Opinion Take: Soundoff.fm Is a Good Idea

Well, I really tried to like more of the music I heard on http://www.soundoff.fm/  (works best in Firefox). And, to be fair, I do work for IPR, one of the most renowned media arts colleges in the U.S.; so I have the advantage of having been trained by some seriously talented people. I’ve also spent a lot of years listening to music in detail, recording, and playing live shows, so I’ve become an opinionated guy when it comes to this stuff. Even so, it was seriously painful to wade through some of it; thankfully required listening was a only 20 second clip of each track. If you click the above link you too will understand what it’s like when there’s…

Almost no filter required…

There’s a beauty in a site like this though. Soundoff.fm believes in free competition. And I like the idea because, in this environment, I can honestly see how true talent might hedge their way via “the voice of the people”, to some type of notoriety. So far, however, many of the competing artists aren’t quite there yet. But, maybe that’s the point.

Christian Blog Photo

It seems as if many of the Soundoff.fm artists who posted music had support systems that were a little too good. I can picture a conversation something like…

Setting: high school party

Band Guy: “what do you think of our band’s new song?”

Unassuming Girl: “Wow! You guys are awesome!” and “How did you get so good?”

Knowledgeable Bystander: “I know this cool website where all the good bands compete for votes. It’s called Soundoff.fm. If you’re good you should upload a track too.”

And the rest is history (AKA a little painful).

Judging the site by its idea instead of its content alone:

Soundoff.fm is a good idea, and I applaud their effort. I was able to sign up with my Facebook account, so there was 1) no “enter email and your desired password”, then 2) “check your email to complete account setup”, then 3) you can begin voting. I like the fact that I don’t have to store, or remember, yet another password. Special thanks to the developers for not forcing this on me.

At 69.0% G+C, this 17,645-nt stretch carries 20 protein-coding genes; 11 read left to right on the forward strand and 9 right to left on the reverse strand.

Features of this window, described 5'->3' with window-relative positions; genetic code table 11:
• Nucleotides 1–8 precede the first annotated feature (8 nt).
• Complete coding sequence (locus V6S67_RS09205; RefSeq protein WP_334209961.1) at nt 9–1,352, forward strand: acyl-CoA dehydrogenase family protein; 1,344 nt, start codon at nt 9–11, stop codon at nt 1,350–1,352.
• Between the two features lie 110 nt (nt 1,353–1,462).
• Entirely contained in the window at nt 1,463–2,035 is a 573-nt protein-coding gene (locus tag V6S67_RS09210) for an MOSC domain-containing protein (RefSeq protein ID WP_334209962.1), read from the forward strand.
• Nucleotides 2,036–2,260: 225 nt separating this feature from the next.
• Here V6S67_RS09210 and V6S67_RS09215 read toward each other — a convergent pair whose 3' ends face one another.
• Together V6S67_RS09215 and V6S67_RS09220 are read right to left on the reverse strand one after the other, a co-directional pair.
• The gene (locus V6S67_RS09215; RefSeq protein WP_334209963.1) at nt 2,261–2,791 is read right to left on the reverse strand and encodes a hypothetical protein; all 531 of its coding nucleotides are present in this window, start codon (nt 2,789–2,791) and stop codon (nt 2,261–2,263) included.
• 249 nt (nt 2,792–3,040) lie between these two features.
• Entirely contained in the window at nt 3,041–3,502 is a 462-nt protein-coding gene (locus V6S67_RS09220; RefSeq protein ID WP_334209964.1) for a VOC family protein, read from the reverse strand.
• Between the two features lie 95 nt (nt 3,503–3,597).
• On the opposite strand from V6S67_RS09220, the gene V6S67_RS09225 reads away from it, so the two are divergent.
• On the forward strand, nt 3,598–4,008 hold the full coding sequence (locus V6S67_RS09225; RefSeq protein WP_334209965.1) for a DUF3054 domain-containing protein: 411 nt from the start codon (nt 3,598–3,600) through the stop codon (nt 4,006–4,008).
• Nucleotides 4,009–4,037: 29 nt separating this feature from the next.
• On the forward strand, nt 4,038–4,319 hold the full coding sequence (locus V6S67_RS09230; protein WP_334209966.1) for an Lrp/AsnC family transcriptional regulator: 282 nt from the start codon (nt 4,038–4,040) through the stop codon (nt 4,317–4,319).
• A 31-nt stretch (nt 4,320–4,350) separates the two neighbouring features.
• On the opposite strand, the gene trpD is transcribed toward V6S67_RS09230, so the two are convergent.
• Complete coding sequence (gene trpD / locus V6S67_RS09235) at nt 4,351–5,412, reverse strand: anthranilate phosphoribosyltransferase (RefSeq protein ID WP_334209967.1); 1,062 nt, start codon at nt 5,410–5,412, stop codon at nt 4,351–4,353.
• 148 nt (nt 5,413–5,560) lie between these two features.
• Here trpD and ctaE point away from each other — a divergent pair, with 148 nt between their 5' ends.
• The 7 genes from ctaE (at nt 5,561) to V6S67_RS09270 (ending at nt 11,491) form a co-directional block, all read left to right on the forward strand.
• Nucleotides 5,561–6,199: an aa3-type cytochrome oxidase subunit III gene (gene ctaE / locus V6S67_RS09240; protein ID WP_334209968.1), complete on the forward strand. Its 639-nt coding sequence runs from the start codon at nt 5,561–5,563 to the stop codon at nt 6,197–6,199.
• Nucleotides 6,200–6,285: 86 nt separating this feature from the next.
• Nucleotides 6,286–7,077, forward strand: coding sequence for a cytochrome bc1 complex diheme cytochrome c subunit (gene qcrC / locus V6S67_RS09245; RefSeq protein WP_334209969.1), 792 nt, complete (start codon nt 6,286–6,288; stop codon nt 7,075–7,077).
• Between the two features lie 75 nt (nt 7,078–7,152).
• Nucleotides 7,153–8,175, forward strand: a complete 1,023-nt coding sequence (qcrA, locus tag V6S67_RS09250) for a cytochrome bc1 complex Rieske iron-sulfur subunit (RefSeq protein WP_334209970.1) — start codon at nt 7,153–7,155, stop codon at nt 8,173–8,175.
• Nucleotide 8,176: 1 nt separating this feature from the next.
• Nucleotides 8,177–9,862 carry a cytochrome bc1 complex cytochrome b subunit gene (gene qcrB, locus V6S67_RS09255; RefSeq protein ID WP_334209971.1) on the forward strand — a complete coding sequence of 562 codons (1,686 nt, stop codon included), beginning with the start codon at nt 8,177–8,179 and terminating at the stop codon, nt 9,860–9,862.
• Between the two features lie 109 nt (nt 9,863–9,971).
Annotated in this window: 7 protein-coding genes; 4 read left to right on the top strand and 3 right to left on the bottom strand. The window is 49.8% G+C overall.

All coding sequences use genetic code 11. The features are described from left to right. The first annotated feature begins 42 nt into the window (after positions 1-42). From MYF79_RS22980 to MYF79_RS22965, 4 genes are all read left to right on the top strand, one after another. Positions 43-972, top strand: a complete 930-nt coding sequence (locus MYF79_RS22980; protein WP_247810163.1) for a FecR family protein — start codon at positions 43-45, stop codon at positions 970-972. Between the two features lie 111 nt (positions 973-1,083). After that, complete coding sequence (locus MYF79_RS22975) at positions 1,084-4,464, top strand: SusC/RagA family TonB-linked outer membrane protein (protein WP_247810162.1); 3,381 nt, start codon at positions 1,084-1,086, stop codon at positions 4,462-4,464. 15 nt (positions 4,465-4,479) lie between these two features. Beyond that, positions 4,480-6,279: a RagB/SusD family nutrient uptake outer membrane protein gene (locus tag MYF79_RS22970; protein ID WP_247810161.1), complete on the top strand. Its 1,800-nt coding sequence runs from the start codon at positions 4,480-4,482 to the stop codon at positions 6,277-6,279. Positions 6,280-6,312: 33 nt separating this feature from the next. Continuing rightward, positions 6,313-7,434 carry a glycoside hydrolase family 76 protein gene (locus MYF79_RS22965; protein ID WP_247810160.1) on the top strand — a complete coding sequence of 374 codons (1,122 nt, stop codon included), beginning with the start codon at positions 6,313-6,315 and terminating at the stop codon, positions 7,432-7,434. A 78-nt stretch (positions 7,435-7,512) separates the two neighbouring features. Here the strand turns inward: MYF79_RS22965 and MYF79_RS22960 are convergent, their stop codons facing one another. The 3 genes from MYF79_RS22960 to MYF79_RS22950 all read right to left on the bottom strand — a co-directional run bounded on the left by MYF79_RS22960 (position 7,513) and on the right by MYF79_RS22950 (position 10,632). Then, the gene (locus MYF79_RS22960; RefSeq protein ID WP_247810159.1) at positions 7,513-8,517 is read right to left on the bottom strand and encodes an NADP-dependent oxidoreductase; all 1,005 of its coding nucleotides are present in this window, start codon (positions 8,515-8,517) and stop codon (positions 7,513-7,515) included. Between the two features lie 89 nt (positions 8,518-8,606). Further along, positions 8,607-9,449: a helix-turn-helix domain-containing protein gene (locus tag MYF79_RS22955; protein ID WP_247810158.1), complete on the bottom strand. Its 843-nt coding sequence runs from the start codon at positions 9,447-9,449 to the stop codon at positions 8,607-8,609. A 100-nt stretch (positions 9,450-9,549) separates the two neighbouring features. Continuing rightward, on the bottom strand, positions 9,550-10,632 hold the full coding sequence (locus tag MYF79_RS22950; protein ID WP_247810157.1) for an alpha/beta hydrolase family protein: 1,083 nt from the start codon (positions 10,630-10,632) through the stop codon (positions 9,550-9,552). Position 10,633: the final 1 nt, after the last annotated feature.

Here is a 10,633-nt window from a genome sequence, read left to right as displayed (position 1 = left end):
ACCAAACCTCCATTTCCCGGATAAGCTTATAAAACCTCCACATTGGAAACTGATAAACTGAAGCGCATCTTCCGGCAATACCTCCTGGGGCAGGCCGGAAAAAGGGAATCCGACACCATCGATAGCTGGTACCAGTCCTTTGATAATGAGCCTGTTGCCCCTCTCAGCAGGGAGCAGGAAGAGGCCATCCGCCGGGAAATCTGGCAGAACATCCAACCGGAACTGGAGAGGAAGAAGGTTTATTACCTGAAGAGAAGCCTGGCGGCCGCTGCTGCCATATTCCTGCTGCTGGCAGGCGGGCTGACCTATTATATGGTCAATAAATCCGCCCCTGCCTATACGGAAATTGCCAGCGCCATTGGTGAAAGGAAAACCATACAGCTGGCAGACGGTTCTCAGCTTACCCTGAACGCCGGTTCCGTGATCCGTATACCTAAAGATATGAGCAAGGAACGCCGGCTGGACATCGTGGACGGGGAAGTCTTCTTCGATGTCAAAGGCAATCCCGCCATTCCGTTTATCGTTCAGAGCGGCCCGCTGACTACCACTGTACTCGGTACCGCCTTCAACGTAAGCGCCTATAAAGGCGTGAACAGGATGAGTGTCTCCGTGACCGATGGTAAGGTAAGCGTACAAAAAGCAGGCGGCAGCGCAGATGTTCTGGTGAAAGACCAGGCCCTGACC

The process for voting is simple. The site gives a clear explanation of “how it works” via a tab of the same name at the top of the page, and once you’ve logged in with your Facebook account there are two buttons: 1) upload a track or 2) start voting. I clicked “start voting”. Like every page out there requiring an account there is that annoying spam guard feature where I had to type in a sequence of coded letters and numbers, but I could actually read this one. Once I got past this, it was pretty much “game on”.

If the music on this site is a little challenged, why would I want to visit it?

Because there’s some good music here, the site is well laid out, and the idea is a good one. I read a review on Hypebot that initially tipped me off to this site a few days back, but it took me until today to actually give in and check it out. One of the commenters below the Hypebot review said something like “there are other sites that have already tried this”, and so I figured most folks already “in the know” might not actually be interested, but I wrote this so you could be the judge. Here’s another reason as well…

I’d actually like to see if any IPR students have what it takes to get some of their material voted into top positions on the site. I know you’ve got the goods to make it happen, so I’m challenging you to take your time, produce a great track, and get ready to compete. If anybody has a good idea to create an IPR competition around it, I’m game to set something up… maybe even something that brings a small reward for a job well done from the IPR side. Several of you have already taken the brave step of exposing yourself through the IPR students and alumni Soundcloud page; if there’s something there you’d like to submit, please do. When you do, keep me posted to how the experience is going for you.

You can leave your opinions and rants below or on the IPR Facebook page. I’ll do my best to respond quickly.

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